• Official: Debris from NYC blast going to secure location

    Updated: 34 min ago

    NEW YORK (AP) — Some debris from an explosion and fire in Manhattan's East Village is being taken to a secure site where it will be examined again for any human remains. An official with knowledge of the operation told The Associated Press of the plans. The official spoke on condition of anonymity because the operation is ongoing. Emergency workers have been looking through the rubble for signs of two people who have been missing since Thursday's blast. The explosion and subsequent fire leveled three buildings. The official says upper layers of debris have already been removed and workers have reached the basement level. One of the buildings contained a restaurant where the missing men are believed to have been at the

  • Officials: Iran nuke talks solving some issues, not others

    Updated: 56 min ago

    LAUSANNE, Switzerland (AP) — Iran is considering demands for further cuts to its uranium enrichment program but is pushing back on how long it must limit technology it could use to make atomic arms, Western officials involved in the nuclear talks said Sunday. Iran's potential movement on enrichment reflected the intense pressure to close a deal. But substantial differences between the sides may prove too difficult to bridge before Tuesday's deadline for a preliminary agreement, which is meant to set the stage for a further round of negotiations toward a comprehensive deal in June. The goal is a long-term curb on Iran's nuclear activities. In return, Tehran would gain relief from the burden of global economic penalties.

  • Mining for tourists? A dubious economic savior in Appalachia

    Updated: 1 hr ago

    SECO, Ky. (AP) — Mines built this company town. Jack and Sandra Looney hope vines — the wine grapes growing on a former strip mine in the hills above — will help to draw visitors here. Their Highland Winery — housed in the lovingly restored "company store" — pays tribute to coal-mining's history here, as do their signature wines: Blood, Sweat and Tears. "The Coal Miner's Blood sells more than any of them," Jack Looney says of the sweet red. The couple have converted the store's second and third floors into a bed and breakfast and restored a couple dozen of the old coal company houses as rentals. Seco, like so many Central Appalachian communities, owes its existence to coal — its very name is an acronym

  • Obama golfs with big money, oil moguls in Florida

    Updated: 1 hr ago

    PALM CITY, Fla. (AP) — President Barack Obama is teeing off in Florida with a trio of oil and private equity moguls. The president is spending the weekend in Palm City in eastern Florida, at the private Floridian National Golf Club. Obama was joined for his round of golf Sunday by Jim Crane, who owns the Floridian. Crane is a major Democratic donor who also owns the Houston Astros and golfed with Obama and Tiger Woods in 2013. He's also a major player in the Texas energy industry. Also in Obama's foursome is Milton Carroll. He's on the board of directors of Halliburton, the oil company closely associated with former Republican Vice President Dick Cheney. Private equity investor Glenn Hutchins rounds out the pres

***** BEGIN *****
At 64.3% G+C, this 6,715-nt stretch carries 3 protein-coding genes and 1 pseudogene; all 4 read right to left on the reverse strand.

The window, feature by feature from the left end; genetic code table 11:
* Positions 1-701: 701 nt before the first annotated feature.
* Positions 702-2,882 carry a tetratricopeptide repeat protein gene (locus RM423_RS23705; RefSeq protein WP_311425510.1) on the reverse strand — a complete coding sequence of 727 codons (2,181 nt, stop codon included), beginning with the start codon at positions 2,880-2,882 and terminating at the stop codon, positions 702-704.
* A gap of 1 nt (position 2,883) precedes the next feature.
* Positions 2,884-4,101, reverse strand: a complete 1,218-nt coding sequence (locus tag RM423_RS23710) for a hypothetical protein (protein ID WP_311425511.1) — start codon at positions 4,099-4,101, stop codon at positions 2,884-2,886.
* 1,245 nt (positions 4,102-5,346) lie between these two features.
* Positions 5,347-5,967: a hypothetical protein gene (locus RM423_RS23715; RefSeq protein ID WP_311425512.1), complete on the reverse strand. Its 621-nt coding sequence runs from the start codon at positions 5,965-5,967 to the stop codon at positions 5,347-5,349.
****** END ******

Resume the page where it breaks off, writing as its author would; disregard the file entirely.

• Israel installs solar panels at parliament to save energy

    Updated: 1 hr ago

    JERUSALEM (AP) — Israel has installed solar panels on the roof of its parliament building, creating what it calls the largest solar field of any national assembly in the world. The office of the parliament speaker says energy generated from some 1,500 solar panels will provide 10 percent of the electricity used at the Knesset, Israel's parliament. The Knesset is also advancing other energy-saving projects, like installing energy-saving lights, automatically shutting down lawmakers' computers at the end of each workday, and using air conditioning systems to help irrigate the gardens surrounding the building. The statement says the measures will reduce the Knesset's energy use by a third. Scientists will also cond

  • DreamWorks' 'Home' bests 'Get Hard' at box office with $54M

    Updated: 1 hr ago

    NEW YORK (AP) — The DreamWorks animated alien adventure "Home" beat out the Will Ferrell, Kevin Hart comedy "Get Hard" at the box office, but both films debuted strongly. According to studio estimates Sunday, "Home" opened with $54 million, giving DreamWorks Animation a much needed hit. Jeffrey Katzenberg's studio has struggled recently, but the better-than-expected debut of "Home," with a voice cast led by Rihanna and Jim Parsons, gives DreamWorks a welcome lift. "Get Hard," which teamed two of the most bankable stars in comedy, opened with an estimated $34.6 million for Warner Bros. That gives both Ferrell and Hart one of their best box-office debuts.

  • Northeast, despite highest gas costs, resists more pipelines

    Updated: 2 hr ago